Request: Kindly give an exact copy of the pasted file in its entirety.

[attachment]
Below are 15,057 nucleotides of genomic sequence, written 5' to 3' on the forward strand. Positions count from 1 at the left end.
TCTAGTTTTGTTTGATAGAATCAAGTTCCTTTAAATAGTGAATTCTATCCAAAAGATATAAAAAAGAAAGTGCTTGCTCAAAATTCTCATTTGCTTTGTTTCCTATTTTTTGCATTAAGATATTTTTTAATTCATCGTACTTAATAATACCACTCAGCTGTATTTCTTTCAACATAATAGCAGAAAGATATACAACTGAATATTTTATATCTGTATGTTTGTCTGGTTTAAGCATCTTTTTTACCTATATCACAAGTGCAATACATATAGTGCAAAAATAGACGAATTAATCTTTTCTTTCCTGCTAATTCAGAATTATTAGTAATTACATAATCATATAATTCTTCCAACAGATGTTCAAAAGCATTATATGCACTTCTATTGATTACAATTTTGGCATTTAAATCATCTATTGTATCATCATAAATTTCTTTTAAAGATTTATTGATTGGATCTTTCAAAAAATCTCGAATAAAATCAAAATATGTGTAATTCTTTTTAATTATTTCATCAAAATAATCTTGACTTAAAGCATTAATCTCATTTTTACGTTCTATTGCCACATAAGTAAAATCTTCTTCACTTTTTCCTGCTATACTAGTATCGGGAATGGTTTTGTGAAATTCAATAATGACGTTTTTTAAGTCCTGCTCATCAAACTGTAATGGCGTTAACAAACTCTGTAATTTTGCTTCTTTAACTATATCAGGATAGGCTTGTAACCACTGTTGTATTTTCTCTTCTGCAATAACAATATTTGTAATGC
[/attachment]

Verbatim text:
Below are 15,057 nucleotides of genomic sequence, written 5' to 3' on the forward strand. Positions count from 1 at the left end.
TCTAGTTTTGTTTGATAGAATCAAGTTCCTTTAAATAGTGAATTCTATCCAAAAGATATAAAAAAGAAAGTGCTTGCTCAAAATTCTCATTTGCTTTGTTTCCTATTTTTTGCATTAAGATATTTTTTAATTCATCGTACTTAATAATACCACTCAGCTGTATTTCTTTCAACATAATAGCAGAAAGATATACAACTGAATATTTTATATCTGTATGTTTGTCTGGTTTAAGCATCTTTTTTACCTATATCACAAGTGCAATACATATAGTGCAAAAATAGACGAATTAATCTTTTCTTTCCTGCTAATTCAGAATTATTAGTAATTACATAATCATATAATTCTTCCAACAGATGTTCAAAAGCATTATATGCACTTCTATTGATTACAATTTTGGCATTTAAATCATCTATTGTATCATCATAAATTTCTTTTAAAGATTTATTGATTGGATCTTTCAAAAAATCTCGAATAAAATCAAAATATGTGTAATTCTTTTTAATTATTTCATCAAAATAATCTTGACTTAAAGCATTAATCTCATTTTTACGTTCTATTGCCACATAAGTAAAATCTTCTTCACTTTTTCCTGCTATACTAGTATCGGGAATGGTTTTGTGAAATTCAATAATGACGTTTTTTAAGTCCTGCTCATCAAACTGTAATGGCGTTAACAAACTCTGTAATTTTGCTTCTTTAACTATATCAGGATAGGCTTGTAACCACTGTTGTATTTTCTCTTCTGCAATAACAATATTTGTAATGC